Deadly Tornadoes Kill at Least 6 in Midwest, Destroy Entire Towns (VIDEO)

Dozens of destructive tornadoes and storms swept across the Midwest this weekend, leaving at least six people dead in Illinois and demolishing countless neighborhoods, including Washington, Illinois -- where an entire segment of the community is now reportedly homeless. Seven counties in Illinois were declared state disaster areas and a total of 12 states were affected by the storms, which were all part of the same system: Illinois, Wisconsin, Indiana, Iowa, Michigan, Missouri, Kentucky, Ohio, Tennessee, Pennsylvania, West Virginia, and parts of New York.


It's been reported that an 80-year-old man and his 78-year-old sister were killed when the tornado hit their home in New Minden, Illinois, but details have yet to be released about the other victims. The search is also on to find bodies that may still be trapped under rubble.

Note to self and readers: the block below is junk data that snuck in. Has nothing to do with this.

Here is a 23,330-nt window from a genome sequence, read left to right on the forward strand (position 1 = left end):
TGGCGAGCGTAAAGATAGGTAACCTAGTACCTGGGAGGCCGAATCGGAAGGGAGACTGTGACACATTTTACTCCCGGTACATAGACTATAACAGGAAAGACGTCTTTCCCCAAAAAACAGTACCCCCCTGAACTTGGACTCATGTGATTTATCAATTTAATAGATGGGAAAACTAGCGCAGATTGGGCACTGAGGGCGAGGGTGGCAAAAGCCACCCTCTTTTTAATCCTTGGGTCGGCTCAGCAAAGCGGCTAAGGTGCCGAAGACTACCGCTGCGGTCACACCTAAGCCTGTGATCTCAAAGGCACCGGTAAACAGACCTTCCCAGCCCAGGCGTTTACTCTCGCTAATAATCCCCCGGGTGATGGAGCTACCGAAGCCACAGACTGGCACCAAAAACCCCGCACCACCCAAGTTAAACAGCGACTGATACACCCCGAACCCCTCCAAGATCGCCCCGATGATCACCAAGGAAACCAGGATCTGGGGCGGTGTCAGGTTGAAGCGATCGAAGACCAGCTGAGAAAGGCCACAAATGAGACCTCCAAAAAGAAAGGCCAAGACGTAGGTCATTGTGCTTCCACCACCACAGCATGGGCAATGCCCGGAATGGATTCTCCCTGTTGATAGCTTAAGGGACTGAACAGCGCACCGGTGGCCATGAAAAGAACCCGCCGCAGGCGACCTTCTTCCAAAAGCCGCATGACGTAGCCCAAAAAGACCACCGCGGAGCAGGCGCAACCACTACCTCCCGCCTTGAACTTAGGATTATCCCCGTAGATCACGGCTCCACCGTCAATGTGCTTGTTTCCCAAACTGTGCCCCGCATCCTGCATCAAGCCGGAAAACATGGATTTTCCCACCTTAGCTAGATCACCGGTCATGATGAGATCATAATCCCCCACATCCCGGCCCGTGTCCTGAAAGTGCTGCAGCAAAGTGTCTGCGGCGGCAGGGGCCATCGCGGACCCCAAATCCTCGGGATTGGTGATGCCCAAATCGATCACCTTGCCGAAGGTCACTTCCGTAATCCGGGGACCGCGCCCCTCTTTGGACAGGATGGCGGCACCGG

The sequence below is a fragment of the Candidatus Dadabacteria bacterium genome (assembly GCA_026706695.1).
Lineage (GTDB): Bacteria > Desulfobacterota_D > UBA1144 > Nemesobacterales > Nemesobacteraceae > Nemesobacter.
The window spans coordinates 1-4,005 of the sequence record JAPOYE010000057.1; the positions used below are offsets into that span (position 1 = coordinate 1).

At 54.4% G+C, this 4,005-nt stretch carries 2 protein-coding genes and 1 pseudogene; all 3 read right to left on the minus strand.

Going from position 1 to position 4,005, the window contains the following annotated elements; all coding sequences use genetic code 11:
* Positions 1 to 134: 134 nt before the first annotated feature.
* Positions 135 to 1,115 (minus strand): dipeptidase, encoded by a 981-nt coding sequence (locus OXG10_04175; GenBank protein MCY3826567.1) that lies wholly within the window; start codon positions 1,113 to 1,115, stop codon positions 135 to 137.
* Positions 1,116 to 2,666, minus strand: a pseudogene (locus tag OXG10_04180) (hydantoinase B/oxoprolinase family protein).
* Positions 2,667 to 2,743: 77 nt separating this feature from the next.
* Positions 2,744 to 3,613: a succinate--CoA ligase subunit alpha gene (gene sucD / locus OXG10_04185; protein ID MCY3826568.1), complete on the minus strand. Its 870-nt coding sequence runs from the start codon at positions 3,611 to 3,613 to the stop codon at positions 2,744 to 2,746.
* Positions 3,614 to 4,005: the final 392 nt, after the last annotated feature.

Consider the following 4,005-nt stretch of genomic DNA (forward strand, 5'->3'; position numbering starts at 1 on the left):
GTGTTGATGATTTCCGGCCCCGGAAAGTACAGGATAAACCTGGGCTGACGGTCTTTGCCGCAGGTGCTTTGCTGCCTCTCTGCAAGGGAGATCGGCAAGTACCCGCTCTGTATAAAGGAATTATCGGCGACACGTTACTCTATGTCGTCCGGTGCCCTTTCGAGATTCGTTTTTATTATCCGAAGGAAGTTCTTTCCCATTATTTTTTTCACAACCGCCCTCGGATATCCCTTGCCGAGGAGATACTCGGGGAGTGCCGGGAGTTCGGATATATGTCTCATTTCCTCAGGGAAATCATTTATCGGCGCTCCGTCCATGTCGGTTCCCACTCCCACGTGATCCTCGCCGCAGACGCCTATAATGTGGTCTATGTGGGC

Rather than take a day or two to simply feel for the people living in these states, many of whom woke up this morning to deal with the fact that their homes are destroyed or are going to take tons of time and money to repair (and that they can still count their blessings because six poor souls lost their lives yesterday), some are immediately jumping on the who/what should we blame bandwagon.

Clearly, climate change is going to be a hot topic. Tornadoes and thunderstorms like these usually happen when the weather is warm enough to sustain them. They don't normally occur in mid-November, according to meteorologists, when there's usually snow on the ground in parts of the Midwest. Whether it annoys you or makes perfect sense, expect to hear about global warming and the part it may have played in kicking up this awful storm.

While Chicago's Soldier's Field was evacuated prior to the Bears' game, which was delayed, there are no reports that mandatory evacuations took place in communities and cities. It seems like people were really caught off-guard in this case. We hope the families who are suffering from the death of their loves ones can find peace during this terrible time and that all those affected by the storm will be able to rebuild and carry on as quickly as possible.

Here's video footage of how this destructive storm affected parts of the Midwest:

Do you think it's appropriate to debate controversial topics so soon after a natural disaster?


Image via YouTube

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